'Bin Laden' virus spreading in China

A virus that sends abusive messages about the US president through email and across ICQ instant messaging is spreading in China, according to reports
Written by Wendy McAuliffe, Contributor

An email-aware virus named "Bin Laden" is spreading through China, according to the state-run China Daily newspaper. The newspaper attributes the reports to Beijing-based Kingsoft, a developer of antivirus and word processing software. No reports of BinLaden_Brasil.exe have been received in the UK to date.

The Internet worm, which arrives as an email attachment entitled BinLaden_Brasil.exe, was first detected on 25 October and has not been active. But reports of the virus surfaced in China throughout Tuesday night, said the China Daily.

The virus is believed to be a response to ongoing conflicts in Afghanistan. It arrives as an email with a randomly generated subject line, such as "Bin Laden toilette paper!!" and "Sadam Hussein and Bin Laden in love". The attachment -- W32.Toal.A@mm -- runs automatically when the email is viewed, may make a copy of itself in the C:\ directory, and makes this drive shareable.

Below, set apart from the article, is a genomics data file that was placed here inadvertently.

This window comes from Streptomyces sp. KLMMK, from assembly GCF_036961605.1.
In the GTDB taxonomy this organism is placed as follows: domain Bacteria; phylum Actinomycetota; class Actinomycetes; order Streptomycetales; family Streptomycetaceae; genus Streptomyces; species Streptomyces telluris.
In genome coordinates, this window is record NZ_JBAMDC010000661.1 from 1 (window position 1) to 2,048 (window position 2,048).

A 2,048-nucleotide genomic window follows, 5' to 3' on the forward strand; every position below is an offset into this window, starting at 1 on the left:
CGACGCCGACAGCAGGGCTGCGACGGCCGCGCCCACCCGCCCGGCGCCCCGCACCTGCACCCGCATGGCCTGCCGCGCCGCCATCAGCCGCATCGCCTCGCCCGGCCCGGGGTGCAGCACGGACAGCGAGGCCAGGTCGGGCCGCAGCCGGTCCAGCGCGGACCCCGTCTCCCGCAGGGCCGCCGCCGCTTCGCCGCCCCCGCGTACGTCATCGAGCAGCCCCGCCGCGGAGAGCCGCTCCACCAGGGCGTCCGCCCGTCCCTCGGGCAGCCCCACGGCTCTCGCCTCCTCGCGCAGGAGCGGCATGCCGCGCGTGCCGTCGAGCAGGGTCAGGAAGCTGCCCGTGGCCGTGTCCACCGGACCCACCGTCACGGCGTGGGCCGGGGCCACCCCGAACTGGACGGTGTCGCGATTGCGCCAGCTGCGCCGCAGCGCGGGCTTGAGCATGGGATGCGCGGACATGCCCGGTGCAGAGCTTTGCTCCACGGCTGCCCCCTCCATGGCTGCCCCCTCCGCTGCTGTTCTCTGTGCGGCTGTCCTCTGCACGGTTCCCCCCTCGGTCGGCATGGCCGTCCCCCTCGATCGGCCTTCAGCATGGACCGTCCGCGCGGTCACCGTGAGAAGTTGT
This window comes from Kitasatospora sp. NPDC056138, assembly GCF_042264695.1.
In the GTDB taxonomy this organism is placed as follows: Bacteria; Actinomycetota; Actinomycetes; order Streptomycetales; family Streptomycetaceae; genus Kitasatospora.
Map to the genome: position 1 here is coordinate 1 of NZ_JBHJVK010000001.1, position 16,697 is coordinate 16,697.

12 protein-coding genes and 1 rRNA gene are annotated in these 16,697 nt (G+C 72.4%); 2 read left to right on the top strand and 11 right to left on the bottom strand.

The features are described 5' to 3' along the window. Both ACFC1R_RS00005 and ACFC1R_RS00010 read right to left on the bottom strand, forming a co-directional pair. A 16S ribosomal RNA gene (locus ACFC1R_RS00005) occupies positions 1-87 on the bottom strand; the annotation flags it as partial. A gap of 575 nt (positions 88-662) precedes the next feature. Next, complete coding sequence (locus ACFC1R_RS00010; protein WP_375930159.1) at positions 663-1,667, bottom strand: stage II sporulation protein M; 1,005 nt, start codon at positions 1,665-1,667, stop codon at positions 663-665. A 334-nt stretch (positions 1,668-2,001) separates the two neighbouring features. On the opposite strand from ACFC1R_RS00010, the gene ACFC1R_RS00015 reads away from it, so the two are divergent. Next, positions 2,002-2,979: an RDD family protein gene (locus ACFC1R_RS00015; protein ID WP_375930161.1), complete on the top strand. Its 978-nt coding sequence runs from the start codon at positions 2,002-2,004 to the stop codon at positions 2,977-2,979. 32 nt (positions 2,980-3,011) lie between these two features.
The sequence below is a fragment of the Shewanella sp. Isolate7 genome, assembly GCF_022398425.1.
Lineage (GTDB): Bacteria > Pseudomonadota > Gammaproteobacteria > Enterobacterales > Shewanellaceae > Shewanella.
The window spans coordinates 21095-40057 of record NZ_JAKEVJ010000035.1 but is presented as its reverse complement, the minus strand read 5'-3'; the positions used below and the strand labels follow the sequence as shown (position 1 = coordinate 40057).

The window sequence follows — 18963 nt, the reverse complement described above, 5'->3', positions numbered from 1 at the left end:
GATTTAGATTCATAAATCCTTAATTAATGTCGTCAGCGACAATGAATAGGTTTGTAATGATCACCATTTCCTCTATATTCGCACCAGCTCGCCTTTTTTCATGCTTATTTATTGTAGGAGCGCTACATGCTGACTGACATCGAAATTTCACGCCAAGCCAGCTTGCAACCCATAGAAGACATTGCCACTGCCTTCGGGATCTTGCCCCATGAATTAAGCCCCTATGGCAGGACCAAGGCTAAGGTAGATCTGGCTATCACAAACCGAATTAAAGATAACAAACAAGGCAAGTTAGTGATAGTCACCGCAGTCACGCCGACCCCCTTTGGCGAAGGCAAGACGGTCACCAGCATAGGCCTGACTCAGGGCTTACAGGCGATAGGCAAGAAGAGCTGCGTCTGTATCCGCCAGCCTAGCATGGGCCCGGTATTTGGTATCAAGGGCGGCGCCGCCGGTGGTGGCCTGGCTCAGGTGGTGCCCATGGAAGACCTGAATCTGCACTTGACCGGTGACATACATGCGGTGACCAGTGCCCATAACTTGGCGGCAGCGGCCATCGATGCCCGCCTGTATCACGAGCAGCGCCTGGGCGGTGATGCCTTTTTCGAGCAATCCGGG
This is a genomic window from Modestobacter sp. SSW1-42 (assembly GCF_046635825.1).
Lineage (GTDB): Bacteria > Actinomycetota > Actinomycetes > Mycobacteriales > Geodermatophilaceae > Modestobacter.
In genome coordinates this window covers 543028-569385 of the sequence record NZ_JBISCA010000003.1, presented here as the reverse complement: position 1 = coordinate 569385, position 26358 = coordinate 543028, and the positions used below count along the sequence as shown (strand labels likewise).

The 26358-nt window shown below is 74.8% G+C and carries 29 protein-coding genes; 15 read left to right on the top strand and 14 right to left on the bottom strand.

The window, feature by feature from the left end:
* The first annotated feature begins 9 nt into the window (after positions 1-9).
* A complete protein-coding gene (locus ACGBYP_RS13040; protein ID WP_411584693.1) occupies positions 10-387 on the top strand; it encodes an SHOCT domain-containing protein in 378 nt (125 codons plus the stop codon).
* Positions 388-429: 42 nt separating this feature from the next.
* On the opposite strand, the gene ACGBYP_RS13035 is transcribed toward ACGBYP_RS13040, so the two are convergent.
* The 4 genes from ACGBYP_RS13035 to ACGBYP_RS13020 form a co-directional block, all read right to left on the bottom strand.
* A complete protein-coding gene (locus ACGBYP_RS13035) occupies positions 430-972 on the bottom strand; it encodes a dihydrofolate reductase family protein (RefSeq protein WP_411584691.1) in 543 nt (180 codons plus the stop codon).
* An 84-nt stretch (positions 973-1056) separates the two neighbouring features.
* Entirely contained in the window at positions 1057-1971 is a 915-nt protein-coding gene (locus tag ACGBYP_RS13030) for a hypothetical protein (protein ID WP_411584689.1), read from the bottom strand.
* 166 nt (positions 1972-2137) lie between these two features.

On some occasions the virus will activate a graphical payload, displaying various colourful slogans across the desktop, along with a message box. A section of the message reads: "Bush, you need more hashish in your life...You are not the cops of the world, and World Trade Center was the first. Now you take the freedom of your own people, and the world is laughing...Ohhhh is this the American way of life? HAHAHAHA!!!"

The worm is also programmed to connect to the popular online chat software ICQ, which increases its ability to spread across computer networks. It searches these chat pages for heywords such as "friends" and "history", and sends itself to email addresses that it finds within the found pages.

See the Viruses and Hacking News Section for the latest headlines.

See the Net Crime News Section for the latest on hacking, fraud, viruses and related issues.

Have your say instantly, and see what others have said. Click on the TalkBack button and go to the Security forum.

Let the editors know what you think in the Mailroom. And read other letters.

Editorial standards